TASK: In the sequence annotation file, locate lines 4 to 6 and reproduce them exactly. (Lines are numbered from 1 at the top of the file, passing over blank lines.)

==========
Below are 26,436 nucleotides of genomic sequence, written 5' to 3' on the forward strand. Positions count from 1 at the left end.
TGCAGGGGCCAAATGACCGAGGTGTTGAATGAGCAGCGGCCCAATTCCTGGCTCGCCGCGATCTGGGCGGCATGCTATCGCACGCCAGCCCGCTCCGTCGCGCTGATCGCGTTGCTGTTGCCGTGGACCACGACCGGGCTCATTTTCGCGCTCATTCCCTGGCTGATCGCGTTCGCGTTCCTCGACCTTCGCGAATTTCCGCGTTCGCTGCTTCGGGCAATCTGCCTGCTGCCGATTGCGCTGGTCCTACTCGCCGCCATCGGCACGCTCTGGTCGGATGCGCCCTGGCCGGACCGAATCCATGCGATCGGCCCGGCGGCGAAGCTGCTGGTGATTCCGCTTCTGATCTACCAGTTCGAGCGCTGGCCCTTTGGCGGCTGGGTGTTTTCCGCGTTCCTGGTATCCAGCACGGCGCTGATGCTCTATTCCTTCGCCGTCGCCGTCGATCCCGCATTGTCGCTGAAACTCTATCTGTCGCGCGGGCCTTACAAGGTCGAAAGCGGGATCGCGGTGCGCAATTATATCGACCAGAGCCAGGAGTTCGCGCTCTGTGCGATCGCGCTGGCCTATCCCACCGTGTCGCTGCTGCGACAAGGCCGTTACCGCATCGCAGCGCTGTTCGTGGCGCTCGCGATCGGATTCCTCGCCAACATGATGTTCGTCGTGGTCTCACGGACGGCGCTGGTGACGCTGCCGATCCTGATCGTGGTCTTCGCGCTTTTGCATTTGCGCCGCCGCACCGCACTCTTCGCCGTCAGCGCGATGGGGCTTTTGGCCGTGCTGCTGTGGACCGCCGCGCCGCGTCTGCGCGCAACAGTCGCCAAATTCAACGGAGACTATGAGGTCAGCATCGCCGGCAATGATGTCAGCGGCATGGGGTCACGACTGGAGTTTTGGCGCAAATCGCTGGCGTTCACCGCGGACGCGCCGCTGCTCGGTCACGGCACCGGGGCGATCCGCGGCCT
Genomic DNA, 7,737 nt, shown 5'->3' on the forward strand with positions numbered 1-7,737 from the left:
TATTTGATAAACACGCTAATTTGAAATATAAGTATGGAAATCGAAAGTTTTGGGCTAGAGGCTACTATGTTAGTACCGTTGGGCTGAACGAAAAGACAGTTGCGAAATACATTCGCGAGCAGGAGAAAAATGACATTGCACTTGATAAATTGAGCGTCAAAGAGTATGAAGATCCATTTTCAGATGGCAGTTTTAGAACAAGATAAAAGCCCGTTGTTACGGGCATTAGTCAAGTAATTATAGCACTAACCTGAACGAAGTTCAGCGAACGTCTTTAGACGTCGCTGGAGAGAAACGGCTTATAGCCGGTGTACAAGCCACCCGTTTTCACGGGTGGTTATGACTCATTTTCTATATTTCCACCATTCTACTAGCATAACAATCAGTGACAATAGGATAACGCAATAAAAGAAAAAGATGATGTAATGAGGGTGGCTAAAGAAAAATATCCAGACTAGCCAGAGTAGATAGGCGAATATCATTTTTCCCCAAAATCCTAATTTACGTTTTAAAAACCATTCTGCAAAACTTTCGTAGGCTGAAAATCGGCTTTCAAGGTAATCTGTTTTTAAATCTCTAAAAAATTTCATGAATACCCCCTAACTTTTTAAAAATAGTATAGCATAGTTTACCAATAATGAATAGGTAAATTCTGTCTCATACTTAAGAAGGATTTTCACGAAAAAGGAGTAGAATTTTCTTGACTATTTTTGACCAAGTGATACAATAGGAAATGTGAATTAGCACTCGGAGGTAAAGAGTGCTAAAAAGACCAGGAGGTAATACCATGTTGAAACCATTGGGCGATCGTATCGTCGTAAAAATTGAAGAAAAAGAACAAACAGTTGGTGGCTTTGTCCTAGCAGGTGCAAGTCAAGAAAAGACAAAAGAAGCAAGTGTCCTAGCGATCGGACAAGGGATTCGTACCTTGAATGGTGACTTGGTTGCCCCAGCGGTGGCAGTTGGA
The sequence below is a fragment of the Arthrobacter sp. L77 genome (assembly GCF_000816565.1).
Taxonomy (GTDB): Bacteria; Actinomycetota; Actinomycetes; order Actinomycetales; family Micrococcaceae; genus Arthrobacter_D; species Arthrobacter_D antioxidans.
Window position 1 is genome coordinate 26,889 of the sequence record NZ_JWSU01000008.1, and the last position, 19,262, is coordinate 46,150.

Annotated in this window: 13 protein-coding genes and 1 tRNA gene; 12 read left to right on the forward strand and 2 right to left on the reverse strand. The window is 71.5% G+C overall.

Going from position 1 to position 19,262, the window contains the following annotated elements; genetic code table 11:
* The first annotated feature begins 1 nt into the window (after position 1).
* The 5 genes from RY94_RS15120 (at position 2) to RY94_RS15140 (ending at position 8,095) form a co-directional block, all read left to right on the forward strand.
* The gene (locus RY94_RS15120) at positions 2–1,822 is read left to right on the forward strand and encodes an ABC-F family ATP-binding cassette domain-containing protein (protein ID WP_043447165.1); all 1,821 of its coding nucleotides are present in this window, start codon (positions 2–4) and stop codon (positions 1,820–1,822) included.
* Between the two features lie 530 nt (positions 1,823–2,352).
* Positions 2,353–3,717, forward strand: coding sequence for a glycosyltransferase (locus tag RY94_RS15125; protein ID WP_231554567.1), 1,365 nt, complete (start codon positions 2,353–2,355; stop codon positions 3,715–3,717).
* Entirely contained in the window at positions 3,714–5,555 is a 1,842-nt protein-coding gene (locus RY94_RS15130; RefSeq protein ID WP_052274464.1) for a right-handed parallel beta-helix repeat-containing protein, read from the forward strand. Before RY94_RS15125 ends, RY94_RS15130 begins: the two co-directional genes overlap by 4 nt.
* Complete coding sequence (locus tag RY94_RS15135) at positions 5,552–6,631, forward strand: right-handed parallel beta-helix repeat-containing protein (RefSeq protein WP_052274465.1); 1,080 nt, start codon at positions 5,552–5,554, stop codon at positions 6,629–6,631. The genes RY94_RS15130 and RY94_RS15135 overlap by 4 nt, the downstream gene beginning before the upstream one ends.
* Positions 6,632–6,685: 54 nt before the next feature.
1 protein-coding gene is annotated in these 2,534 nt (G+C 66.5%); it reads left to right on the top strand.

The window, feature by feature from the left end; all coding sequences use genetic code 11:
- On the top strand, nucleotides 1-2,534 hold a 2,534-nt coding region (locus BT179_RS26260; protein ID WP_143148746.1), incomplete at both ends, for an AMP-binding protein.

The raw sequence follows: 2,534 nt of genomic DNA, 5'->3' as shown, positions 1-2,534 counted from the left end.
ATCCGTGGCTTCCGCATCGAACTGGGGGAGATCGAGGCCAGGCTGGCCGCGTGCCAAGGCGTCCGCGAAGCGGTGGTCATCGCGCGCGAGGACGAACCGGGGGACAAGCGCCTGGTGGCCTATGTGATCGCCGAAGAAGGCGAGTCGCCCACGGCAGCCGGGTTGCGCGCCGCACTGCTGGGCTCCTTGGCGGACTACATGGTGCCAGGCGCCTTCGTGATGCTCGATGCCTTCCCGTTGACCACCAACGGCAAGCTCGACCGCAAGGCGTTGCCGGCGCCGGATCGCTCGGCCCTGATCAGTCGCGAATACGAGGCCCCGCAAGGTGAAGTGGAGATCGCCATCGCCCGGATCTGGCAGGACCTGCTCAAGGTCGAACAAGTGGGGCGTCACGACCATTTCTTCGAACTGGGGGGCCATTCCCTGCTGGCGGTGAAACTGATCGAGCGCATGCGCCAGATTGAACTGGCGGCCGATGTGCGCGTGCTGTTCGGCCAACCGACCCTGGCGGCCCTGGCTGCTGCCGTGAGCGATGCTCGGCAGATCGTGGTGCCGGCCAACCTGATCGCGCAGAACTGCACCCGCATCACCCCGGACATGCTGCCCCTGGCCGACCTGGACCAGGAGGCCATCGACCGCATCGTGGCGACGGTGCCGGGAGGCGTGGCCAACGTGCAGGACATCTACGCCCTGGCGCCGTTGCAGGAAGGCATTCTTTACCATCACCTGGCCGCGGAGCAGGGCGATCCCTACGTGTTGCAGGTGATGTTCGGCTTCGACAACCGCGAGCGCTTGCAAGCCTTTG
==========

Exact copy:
TATTTGATAAACACGCTAATTTGAAATATAAGTATGGAAATCGAAAGTTTTGGGCTAGAGGCTACTATGTTAGTACCGTTGGGCTGAACGAAAAGACAGTTGCGAAATACATTCGCGAGCAGGAGAAAAATGACATTGCACTTGATAAATTGAGCGTCAAAGAGTATGAAGATCCATTTTCAGATGGCAGTTTTAGAACAAGATAAAAGCCCGTTGTTACGGGCATTAGTCAAGTAATTATAGCACTAACCTGAACGAAGTTCAGCGAACGTCTTTAGACGTCGCTGGAGAGAAACGGCTTATAGCCGGTGTACAAGCCACCCGTTTTCACGGGTGGTTATGACTCATTTTCTATATTTCCACCATTCTACTAGCATAACAATCAGTGACAATAGGATAACGCAATAAAAGAAAAAGATGATGTAATGAGGGTGGCTAAAGAAAAATATCCAGACTAGCCAGAGTAGATAGGCGAATATCATTTTTCCCCAAAATCCTAATTTACGTTTTAAAAACCATTCTGCAAAACTTTCGTAGGCTGAAAATCGGCTTTCAAGGTAATCTGTTTTTAAATCTCTAAAAAATTTCATGAATACCCCCTAACTTTTTAAAAATAGTATAGCATAGTTTACCAATAATGAATAGGTAAATTCTGTCTCATACTTAAGAAGGATTTTCACGAAAAAGGAGTAGAATTTTCTTGACTATTTTTGACCAAGTGATACAATAGGAAATGTGAATTAGCACTCGGAGGTAAAGAGTGCTAAAAAGACCAGGAGGTAATACCATGTTGAAACCATTGGGCGATCGTATCGTCGTAAAAATTGAAGAAAAAGAACAAACAGTTGGTGGCTTTGTCCTAGCAGGTGCAAGTCAAGAAAAGACAAAAGAAGCAAGTGTCCTAGCGATCGGACAAGGGATTCGTACCTTGAATGGTGACTTGGTTGCCCCAGCGGTGGCAGTTGGA
The sequence below is a fragment of the Arthrobacter sp. L77 genome (assembly GCF_000816565.1).
Taxonomy (GTDB): Bacteria; Actinomycetota; Actinomycetes; order Actinomycetales; family Micrococcaceae; genus Arthrobacter_D; species Arthrobacter_D antioxidans.